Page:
“There is a man.”
Those words were repeated several times Tuesday by one of the many speakers at the Rev. Harry Givens’ funeral.
The longtime pastor of Unity Missionary Baptist Church passed away last week at the age of 87. On Tuesday, that same speaker told the large crowd of people who gathered at Calvary Baptist Church that he used to tell young people who were looking for an adult to emulate that they should look no further than Harry Givens.
“There is a man!” the speaker said.
I can’t remember the first time I met Harry Givens. I do know that it was in the 1980s and that I was working as a reporter for a local TV station. But that exact meeting is lost to time.
See, Harry Givens was one of the people who was always around, who was always involved, always busy, always trying to help others and make Joplin a better place for everyone.
In addition to his heavy workload as a church pastor, Harry spent countless hours trying to place families in affordable homes as a member of the Community Housing Resource Board. He was a strong advocate of senior citizens, and a longtime board member and volunteer at the Joplin Association for the Blind.
There is a man.
But there was another side to Harry Givens, a side that not a lot of people knew about. I didn’t know about it until a chance conversation I had with Harry about a decade ago. I was doing a feature story about the Fourth of July and how a cross section of older area residents remembered celebrating the holiday. Harry was one of the people I interviewed.
It was during that interview that Harry mentioned that he served as a member of the U.S. Marines during World War II. Harry said he was one of the first 1,000 black men to be allowed to join the Marines. I remember that Harry said that the abuse he suffered as a Marine recruit at the hands of white Marines was worse than anything he had to endure during the war.
I remember that Harry didn’t say that in an angry way or in a way to somehow shock me. He just said it like he might say, “It was hot in South Carolina in the summer.”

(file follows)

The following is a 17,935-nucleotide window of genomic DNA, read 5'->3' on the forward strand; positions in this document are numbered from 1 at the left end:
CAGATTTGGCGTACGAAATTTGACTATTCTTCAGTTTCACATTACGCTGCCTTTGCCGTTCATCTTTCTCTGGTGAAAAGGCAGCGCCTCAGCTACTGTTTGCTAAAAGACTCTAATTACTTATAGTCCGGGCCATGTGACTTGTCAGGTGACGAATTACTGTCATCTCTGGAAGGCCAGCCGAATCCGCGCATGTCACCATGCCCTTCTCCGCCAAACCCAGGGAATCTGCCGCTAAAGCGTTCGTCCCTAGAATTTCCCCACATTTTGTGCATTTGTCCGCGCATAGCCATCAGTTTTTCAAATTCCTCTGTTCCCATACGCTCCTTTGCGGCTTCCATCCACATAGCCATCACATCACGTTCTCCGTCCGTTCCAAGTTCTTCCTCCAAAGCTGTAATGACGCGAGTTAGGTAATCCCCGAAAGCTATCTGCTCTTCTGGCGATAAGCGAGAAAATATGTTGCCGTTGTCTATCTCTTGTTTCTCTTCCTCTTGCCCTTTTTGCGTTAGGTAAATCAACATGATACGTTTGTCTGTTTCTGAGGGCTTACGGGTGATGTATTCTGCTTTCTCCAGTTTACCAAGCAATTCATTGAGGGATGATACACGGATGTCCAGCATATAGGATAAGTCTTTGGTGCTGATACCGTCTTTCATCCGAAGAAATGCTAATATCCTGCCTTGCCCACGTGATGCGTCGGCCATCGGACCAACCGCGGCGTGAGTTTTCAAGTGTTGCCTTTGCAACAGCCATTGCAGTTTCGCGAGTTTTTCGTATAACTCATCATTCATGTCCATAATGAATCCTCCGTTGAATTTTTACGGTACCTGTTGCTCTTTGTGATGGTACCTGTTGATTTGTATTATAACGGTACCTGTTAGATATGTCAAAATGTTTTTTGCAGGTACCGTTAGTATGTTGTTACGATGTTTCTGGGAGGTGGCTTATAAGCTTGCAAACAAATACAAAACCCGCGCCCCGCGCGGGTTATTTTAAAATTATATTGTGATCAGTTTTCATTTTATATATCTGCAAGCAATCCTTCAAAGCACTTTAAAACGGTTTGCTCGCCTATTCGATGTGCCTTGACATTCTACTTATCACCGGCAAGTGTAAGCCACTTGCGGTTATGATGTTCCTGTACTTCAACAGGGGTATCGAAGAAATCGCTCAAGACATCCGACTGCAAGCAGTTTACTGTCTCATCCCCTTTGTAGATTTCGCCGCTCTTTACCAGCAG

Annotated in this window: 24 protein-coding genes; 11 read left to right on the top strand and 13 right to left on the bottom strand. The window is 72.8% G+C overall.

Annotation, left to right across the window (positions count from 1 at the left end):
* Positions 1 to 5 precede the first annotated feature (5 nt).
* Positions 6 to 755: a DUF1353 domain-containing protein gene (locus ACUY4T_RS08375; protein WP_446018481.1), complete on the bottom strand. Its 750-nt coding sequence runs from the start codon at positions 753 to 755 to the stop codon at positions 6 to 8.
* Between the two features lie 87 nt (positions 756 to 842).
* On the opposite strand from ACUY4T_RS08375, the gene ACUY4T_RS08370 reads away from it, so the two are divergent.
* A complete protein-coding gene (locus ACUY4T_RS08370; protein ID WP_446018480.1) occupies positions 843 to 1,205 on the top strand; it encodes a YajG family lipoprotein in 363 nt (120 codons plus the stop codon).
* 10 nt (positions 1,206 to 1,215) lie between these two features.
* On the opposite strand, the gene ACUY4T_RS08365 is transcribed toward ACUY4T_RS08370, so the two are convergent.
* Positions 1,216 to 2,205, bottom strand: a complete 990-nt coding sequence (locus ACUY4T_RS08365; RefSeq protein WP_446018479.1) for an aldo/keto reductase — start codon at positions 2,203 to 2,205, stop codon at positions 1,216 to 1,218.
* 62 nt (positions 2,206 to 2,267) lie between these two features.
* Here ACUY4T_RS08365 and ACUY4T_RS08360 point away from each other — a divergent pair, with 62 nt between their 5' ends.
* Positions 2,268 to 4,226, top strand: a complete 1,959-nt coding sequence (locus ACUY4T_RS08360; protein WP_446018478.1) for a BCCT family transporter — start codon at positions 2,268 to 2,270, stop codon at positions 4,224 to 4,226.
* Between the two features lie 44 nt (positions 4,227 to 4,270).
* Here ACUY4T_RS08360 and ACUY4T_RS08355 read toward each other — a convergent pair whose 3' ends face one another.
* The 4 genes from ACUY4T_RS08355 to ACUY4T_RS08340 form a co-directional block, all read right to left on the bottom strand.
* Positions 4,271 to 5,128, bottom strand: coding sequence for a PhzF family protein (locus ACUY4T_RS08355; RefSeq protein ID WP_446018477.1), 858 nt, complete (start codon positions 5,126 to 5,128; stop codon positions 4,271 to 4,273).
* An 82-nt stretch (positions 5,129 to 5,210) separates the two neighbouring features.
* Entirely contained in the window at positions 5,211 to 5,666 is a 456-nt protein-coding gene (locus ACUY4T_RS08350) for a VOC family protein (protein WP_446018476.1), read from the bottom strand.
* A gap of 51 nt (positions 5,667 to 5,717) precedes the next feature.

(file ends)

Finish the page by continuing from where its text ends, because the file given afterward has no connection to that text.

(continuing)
Harry survived a brutal boot camp experience and eventually was shipped to the South Pacific, where he and his fellow black Marines supplied ammunition to the front lines in some of the bloodiest battles of the war.
There is a man.
Harry was honorably discharged in 1946 and returned to the segregated civilian world that he left in 1944. He found out that service to your country — no matter how honorable it was — didn’t change the fact that he was a black man in a white world.
But slowly — painfully slowly for the folks who lived through them — times changed. Things got better. Not great, and certainly not perfect, but better.
After the war, Harry worked for a number of years as a railroad porter and then moved back to his hometown of Lebanon, where he owned and operated a successful janitorial company. In 1974, Harry moved to Joplin to become the pastor of Unity Missionary Baptist Church. He would continue as the church pastor until ill health forced him to retire on Feb. 5, 2012.
There is a man.
On Nov. 2, 2012, Harry Givens was awarded the Congressional Gold Medal for his service as one of the original Montford Point Marines, the name given to that first group of black Marine recruits. The medal, the nation’s highest civilian honor given by Congress, was awarded collectively to the Montford Point Marines via a joint U.S. House and Senate resolution. Harry Givens received his medal in a special ceremony held at Spring River Christian Village.
Harry accepted his medal with pride, with dignity and with graciousness.
And perhaps most importantly, without bitterness.
There is a man.
DO YOU HAVE AN IDEA for Mike Pound’s column? Call him at 417-623-3480, ext. 7259, or email him at email@example.com. Follow him on Twitter @mikepoundglobe.
“There is a man.”
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